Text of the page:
Water is a precious resource and has to be conserved in order that future, increased water demands due to population and industrial growth can be satisfied. Increasing economic prosperity also results in higher water use per person. As people become more affluent and have a piped water connection in their home, they are likely to purchase and use more domestic appliances that require significant quantities of water, such as washing machines and dishwashers. Personal bathing also tends to increase and people shower more frequently. Increasing demand means that more water will need to be supplied, bringing with it the costs and challenges of developing new water sources.
There are other costs to consider. Producing drinking water in water treatment plants requires significant inputs of energy and chemicals, so saving on water use will also save energy and chemicals.
How are energy and chemicals used in drinking water treatment?
You may recall from Study Session 5 that energy is used to pump raw (untreated) water to the treatment plant. Energy is used in the various treatment units at the plant, and finally energy is used to pump the treated water into the distribution system.
Chemicals such as aluminium sulphate and ferric chloride are used as coagulants, and chlorine is used as a disinfectant.
The water produced by the plant is treated so that it is clean and safe for drinking and cooking with but, as you know, it is also used for many other purposes, some of which do not need water to be of potable quality. It makes sense to avoid using fully treated drinking water for purposes that do not need it. It is also important to note that using less water has economic benefits for consumers, since their water bills will be lower!
Technical options for minimising drinking water use
Publicity campaigns to encourage people to use water sparingly are undertaken by water utilities. Flyers are distributed to customers, and radio and television are used to disseminate the message of water conservation. Ways of using less water are constantly being found and Table 11.1 lists some that apply to the home.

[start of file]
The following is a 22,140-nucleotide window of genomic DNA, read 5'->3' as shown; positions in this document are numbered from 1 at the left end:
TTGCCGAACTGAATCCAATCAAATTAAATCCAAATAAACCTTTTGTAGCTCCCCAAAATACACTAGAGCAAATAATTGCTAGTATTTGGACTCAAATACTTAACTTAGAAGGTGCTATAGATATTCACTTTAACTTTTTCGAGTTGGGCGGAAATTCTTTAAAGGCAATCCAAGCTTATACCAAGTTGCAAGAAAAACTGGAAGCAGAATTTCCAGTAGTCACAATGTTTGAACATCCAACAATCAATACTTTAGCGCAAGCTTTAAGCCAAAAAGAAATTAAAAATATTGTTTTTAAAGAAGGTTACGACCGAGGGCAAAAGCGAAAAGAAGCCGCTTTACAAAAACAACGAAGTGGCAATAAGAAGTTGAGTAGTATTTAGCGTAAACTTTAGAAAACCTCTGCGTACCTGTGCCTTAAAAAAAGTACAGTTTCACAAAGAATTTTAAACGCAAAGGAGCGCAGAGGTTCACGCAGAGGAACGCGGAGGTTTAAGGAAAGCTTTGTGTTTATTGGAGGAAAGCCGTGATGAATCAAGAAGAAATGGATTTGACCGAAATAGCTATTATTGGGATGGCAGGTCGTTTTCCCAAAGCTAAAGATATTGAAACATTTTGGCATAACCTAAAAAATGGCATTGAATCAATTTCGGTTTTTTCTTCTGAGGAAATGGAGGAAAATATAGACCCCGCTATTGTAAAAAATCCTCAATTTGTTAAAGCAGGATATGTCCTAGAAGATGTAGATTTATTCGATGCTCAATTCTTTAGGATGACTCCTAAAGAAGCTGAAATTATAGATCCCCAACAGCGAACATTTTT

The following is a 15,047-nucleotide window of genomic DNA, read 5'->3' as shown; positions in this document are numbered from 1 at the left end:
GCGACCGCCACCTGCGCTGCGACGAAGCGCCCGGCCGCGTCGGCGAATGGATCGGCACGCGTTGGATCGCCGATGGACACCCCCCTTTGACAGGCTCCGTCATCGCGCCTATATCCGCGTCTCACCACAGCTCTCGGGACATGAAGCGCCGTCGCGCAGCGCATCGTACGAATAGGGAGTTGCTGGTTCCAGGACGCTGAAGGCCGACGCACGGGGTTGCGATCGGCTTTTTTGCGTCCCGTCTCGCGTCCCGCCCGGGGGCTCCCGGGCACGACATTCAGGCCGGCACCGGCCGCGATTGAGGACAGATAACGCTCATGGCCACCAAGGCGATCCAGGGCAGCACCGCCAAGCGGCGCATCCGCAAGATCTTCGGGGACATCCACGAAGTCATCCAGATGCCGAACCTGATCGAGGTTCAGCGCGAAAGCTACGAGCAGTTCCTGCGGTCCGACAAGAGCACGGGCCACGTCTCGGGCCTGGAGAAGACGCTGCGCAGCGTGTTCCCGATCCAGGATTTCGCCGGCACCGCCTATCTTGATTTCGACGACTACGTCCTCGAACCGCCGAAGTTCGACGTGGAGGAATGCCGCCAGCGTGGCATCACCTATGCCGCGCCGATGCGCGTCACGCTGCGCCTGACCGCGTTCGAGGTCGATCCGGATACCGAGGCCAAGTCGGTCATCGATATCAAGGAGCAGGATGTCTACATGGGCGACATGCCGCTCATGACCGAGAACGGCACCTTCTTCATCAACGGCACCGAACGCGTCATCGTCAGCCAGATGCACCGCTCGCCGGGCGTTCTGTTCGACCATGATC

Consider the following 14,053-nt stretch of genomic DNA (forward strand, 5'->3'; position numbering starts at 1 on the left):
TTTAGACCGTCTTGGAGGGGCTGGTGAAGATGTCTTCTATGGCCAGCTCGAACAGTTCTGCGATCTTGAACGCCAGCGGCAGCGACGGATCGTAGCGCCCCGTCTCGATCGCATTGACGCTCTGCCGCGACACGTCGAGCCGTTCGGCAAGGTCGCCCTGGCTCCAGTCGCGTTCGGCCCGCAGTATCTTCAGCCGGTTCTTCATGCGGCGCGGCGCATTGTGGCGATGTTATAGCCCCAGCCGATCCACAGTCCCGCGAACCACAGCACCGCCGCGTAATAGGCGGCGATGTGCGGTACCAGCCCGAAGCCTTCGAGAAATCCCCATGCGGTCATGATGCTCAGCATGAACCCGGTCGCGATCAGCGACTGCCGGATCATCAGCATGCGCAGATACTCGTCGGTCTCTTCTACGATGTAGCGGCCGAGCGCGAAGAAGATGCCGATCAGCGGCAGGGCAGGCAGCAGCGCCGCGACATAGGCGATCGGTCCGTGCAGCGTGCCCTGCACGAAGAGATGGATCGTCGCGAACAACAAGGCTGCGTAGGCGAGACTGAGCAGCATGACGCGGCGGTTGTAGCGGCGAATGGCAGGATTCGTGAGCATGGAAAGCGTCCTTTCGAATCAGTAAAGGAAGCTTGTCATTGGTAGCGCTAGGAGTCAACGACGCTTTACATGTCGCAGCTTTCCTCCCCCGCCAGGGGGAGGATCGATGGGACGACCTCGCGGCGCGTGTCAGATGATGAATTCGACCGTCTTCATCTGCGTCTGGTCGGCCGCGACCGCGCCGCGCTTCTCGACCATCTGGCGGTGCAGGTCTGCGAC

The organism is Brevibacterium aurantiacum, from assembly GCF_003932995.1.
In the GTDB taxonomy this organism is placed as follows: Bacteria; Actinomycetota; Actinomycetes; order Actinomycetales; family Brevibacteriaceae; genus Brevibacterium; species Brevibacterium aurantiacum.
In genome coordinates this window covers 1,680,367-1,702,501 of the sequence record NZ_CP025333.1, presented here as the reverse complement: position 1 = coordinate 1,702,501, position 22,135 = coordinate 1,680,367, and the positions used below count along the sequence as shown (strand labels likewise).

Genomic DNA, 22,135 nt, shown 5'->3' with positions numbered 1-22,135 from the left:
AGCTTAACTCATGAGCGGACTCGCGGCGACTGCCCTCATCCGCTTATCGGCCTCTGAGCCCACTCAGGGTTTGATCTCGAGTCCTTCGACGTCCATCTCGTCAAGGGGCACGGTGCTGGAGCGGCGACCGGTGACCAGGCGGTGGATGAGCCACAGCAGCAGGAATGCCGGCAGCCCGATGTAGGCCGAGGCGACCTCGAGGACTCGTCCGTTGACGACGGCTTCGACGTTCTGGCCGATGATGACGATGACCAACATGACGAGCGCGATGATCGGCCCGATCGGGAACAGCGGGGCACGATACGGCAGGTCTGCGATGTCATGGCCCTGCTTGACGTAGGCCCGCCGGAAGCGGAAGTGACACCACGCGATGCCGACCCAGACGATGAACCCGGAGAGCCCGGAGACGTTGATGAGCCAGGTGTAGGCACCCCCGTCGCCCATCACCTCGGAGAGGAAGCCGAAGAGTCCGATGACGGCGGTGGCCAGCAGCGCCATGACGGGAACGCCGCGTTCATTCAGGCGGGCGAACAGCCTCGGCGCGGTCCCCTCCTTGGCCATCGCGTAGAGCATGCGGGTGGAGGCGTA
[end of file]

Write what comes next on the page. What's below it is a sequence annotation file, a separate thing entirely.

Table 11.1 Ways of conserving drinking water from the piped supply within the home.
|Fix leaking taps by replacing the washers.||A dripping trap can waste about 13 litres of water a day.|
|Never let the water run while brushing teeth, face washing, shaving, etc.||Leaving the tap running can waste up to 9 litres of water a minute.|
Install aerator nozzles on taps (Figure 11.1).
Figure 11.1 An aerator nozzle for a tap.
|These draw air into the water flow and reduce water consumption by 10–20%.|
Install aerated showerheads (Figure 11.2).
Figure 11.2 A water-saving aerated shower-head.
|These pull air into the water flow and discharge 8 litres of water a minute (because the air replaces some of the water), compared to 12 litres a minute in a standard showerhead.|
Use water-economical washing machines and use them only with a full load.
Figure 11.3 Label indicating water use by the appliance.
|Labels indicate the water usage efficiency of washing machines (Figure 11.3).|
Install water-efficient dual-flush toilet cisterns where possible.
Figure 11.4 The buttons on a dual-flush toilet cistern.
|Dual-flush cisterns have two buttons (Figure 11.4). If there is faecal matter to be flushed away, the right-hand button is pressed; this will use 6 litres of water to take away the faecal matter. If urine only is to be disposed of, the left-hand button is pressed; this uses 4 litres of water to take the waste away.|
|In older toilet cisterns, put one or two 1-litre plastic bottles filled with sand inside.||This reduces the flush volume by displacing the volume of bottles from the cistern, thereby reducing its effective capacity.|
|Use rainwater for toilet flushing, and for watering plants.||Rainwater can be collected from the roof, filtered and stored in a tank.|
|Use greywater (used water from showers and sinks that is not faecally contaminated) for toilet flushing or watering the garden.||The water should be filtered and disinfected before use.|
|Water garden plants and vegetable plots early in the morning or late in the evening.||This reduces the amount of water lost through evaporation.|
Many water-saving measures are simple and inexpensive to carry out (for example, fixing a leaking tap). Others (such as buying and fitting an aerated showerhead) cost money, but the savings made by using less water make these worthwhile.